By Daniel Kohn
By Imade Nibokun
By Arrissia Owen
By Lilledeshan Bose
By Sarah Bennett
By Adam Lovinus
By Jena Ardell
By Nate Jackson
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So now he's put his savings into a vacantstrip club in a run-down section of Sunset known as "Hooker Alley." His wife's quit her job to be the club's marketing director. Why?
"Outside of my life with Cathie and our two children, owning a club was the happiest time of my life," he said. "As far as my work and what I want to accomplish in life, it's this. I'm not an artist, but I've always hungered to express myself. This is my bliss, my way of being creative."
With the original Safari Sam's, he said, "Gil was easily 60 percent of that club. It's going to be very interesting trying to do this without him. [Fuhrer lives in Philadelphia now. He's maintained an archive of the original Sam's accessible via the safari-sams.com website.] Gil was the driving force behind our most off-kilter nights, the one who brought in the drama, poetry and opera. This time, I'm going to take the Gil role, while Steve and Patrick are gonna have to fit it into the scheduling puzzle."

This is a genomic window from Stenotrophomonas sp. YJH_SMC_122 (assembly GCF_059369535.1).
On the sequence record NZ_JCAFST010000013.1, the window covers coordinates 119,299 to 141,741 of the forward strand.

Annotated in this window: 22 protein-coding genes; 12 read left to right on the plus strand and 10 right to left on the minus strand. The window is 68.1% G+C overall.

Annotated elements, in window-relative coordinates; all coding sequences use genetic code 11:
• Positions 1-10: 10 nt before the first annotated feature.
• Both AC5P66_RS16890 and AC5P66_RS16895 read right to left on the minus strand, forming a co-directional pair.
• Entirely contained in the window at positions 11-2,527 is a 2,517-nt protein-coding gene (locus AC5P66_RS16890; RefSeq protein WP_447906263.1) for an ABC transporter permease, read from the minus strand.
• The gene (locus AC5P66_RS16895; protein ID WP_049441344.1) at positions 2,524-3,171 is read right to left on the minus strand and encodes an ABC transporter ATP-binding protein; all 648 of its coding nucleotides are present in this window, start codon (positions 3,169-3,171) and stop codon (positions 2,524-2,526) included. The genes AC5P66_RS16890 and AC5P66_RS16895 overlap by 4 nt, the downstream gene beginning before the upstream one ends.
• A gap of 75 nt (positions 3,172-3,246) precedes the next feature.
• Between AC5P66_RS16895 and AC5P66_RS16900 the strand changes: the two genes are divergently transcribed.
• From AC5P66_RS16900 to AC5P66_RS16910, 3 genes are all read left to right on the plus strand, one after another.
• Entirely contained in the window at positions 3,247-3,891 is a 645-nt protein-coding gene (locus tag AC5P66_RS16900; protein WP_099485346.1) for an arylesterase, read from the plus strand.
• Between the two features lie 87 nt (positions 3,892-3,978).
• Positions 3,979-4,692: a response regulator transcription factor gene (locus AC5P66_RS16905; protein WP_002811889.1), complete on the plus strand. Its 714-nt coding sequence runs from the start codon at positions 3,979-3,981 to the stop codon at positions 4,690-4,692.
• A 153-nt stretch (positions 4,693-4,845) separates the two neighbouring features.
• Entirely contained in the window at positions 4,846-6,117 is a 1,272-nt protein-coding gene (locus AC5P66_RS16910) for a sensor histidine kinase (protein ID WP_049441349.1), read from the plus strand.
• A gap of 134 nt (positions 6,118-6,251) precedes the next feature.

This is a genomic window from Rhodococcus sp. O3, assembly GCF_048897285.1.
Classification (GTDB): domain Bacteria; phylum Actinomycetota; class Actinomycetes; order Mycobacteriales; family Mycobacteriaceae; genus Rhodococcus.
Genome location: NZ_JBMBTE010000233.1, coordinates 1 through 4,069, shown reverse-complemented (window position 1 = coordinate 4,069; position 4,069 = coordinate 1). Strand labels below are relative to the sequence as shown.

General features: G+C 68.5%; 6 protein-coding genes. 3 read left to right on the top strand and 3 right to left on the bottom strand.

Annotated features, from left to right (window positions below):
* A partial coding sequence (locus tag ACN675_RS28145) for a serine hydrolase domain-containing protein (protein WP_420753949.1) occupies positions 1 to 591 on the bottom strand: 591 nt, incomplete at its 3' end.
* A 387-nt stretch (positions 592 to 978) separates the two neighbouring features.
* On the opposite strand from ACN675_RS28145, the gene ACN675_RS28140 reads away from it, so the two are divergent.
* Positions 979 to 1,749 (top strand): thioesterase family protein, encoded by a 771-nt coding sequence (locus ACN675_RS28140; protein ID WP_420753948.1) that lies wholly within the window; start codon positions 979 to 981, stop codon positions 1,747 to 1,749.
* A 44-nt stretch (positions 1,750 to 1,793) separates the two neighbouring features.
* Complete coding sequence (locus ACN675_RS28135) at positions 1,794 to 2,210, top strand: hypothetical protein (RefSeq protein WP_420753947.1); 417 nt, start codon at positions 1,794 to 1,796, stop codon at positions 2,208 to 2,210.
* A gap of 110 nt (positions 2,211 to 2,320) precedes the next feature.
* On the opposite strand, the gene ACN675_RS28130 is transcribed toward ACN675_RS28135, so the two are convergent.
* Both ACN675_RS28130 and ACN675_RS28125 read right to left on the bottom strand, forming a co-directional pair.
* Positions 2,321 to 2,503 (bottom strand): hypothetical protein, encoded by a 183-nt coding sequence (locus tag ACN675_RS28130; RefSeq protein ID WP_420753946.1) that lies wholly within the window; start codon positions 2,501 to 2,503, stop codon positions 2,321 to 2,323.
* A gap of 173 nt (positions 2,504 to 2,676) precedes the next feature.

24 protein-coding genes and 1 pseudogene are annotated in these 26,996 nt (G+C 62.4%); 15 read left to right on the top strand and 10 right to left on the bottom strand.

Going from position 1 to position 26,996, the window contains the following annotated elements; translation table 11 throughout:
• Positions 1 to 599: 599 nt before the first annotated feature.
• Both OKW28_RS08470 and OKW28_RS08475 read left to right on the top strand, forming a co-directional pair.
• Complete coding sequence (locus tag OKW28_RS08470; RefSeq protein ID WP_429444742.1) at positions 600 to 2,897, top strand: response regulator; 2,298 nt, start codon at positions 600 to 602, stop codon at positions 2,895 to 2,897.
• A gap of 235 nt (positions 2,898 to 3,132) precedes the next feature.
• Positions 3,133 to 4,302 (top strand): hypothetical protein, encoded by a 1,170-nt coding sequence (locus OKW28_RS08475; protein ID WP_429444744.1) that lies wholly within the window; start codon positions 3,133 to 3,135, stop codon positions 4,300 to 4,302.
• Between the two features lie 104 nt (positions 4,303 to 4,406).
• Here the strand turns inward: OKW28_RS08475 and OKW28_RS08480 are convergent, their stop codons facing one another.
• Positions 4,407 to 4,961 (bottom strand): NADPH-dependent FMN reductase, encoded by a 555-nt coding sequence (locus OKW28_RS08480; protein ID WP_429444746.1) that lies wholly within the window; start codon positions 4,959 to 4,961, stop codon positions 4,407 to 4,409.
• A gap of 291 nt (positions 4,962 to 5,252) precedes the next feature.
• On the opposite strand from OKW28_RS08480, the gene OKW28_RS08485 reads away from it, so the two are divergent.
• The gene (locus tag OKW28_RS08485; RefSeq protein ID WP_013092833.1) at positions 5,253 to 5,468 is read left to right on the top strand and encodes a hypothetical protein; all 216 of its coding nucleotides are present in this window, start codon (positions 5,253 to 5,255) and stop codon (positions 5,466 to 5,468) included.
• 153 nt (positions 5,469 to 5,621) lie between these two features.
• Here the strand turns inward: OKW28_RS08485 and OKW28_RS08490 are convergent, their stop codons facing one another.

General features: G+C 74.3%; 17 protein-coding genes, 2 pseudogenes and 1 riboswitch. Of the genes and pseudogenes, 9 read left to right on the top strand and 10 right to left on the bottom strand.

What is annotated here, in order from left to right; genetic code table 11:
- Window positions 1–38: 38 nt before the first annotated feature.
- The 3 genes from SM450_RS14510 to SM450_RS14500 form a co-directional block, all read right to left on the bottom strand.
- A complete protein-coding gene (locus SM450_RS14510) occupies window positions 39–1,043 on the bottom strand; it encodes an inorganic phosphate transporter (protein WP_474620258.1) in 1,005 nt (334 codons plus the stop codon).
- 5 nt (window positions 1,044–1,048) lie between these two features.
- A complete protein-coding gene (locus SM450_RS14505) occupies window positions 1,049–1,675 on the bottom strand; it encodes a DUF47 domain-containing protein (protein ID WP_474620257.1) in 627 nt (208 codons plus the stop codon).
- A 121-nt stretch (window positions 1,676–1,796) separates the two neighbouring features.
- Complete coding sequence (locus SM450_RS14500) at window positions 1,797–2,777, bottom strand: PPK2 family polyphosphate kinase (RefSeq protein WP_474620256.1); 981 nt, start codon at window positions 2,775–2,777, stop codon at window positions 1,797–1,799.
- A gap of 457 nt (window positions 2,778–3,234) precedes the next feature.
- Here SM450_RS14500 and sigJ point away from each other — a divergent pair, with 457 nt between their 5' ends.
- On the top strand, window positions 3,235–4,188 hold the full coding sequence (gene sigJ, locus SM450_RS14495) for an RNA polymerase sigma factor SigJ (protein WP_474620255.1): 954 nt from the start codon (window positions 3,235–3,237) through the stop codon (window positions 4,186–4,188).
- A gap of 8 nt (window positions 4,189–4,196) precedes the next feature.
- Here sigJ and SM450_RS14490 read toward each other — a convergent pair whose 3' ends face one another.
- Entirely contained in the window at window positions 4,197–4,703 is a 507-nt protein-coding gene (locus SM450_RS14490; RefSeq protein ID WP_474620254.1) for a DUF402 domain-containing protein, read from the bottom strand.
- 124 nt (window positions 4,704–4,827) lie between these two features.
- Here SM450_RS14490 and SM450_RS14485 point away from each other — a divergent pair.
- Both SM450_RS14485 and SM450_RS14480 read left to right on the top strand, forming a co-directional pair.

Steve Zepeda and Patrick Llewellyn are the principal bookers for the venue. Llewellyn's been active on the LA scene for the past several years, while Zepeda booked alternative shows in Long Beach for decades, until a couple of years ago, when he burned out on dealing with club owners with no appreciation for music. "I'd decided I was never going to do this again unless there was really an opportunity where the music came first, so here I am," he said.
Given their druthers, the place would be an endless stream of cutting-edge puppet shows, gypsy acrobats, lecturers and full-on musical mayhem. Don't be too surprised, though, if the latest incarnation of Blue Oyster Cult also rolls through.
"I initially figured I needed seven sellouts a month to be able to do what we want the rest of the time. The way the costs have piled up, and with a $100,000 nut every month, we're going to need more like 10 or 11, which is hard to do," Lanni admitted. "One thing I swear we're not going to be, though, is one more of these hamster-wheel, band-in, band-out, band-in, band-out clubs. When people leave here, I want them to feel that they've been through something special.
"I feel like we're in the Dark Ages. Americans go to work, consume and watch TV. Rousseau said, 'Man is born free, and yet we see him everywhere in chains.' Now we're in prison practically. Everybody's working more, making less, living less, being less free and there's less sense of community. What are we getting out of it?"
LA was decidedly more fun 30 or 40 years ago, when you could pop down to the Troubadour to hear Captain Beefheart at full fury, or see a double bill of Pentangle and Richard Pryor, or catch the Firesign Theatre with Big Joe Williams at the Ash Grove, or Love and Spirit at the Whisky, while a Volkswagen dealer hired skywriting planes to fly over the town spelling out "Jack Poet loves you" just because he felt like it, and everyone felt the days and nights were full of possibility.